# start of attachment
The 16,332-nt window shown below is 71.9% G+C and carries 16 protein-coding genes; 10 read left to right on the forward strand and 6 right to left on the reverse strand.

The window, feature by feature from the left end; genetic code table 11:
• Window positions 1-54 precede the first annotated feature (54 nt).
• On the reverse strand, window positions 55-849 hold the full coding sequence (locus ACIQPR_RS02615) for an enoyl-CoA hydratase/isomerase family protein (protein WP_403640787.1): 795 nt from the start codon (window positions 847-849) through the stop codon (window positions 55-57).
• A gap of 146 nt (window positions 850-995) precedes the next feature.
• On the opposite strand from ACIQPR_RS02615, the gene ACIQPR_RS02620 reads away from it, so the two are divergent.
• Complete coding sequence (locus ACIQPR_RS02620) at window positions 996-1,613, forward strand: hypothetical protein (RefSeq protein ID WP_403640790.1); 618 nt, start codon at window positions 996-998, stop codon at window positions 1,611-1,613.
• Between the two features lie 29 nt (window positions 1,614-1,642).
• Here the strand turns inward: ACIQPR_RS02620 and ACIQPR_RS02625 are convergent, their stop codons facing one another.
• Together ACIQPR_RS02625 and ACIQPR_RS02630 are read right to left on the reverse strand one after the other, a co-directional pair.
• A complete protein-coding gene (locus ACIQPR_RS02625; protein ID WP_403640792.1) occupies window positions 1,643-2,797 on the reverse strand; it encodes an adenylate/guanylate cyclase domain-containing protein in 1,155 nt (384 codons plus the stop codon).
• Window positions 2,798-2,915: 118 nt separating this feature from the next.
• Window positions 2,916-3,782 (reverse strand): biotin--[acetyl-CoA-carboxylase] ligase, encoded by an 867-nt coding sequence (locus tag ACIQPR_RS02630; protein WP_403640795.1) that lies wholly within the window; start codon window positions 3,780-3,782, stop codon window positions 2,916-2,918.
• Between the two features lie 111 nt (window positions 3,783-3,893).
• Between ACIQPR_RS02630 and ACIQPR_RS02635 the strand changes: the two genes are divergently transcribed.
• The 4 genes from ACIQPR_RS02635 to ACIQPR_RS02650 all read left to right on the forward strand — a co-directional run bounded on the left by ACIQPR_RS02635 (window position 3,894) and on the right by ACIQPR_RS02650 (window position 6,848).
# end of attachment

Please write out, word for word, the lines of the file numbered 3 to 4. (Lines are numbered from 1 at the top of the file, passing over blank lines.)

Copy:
• Window positions 1-54 precede the first annotated feature (54 nt).
• On the reverse strand, window positions 55-849 hold the full coding sequence (locus ACIQPR_RS02615) for an enoyl-CoA hydratase/isomerase family protein (protein WP_403640787.1): 795 nt from the start codon (window positions 847-849) through the stop codon (window positions 55-57).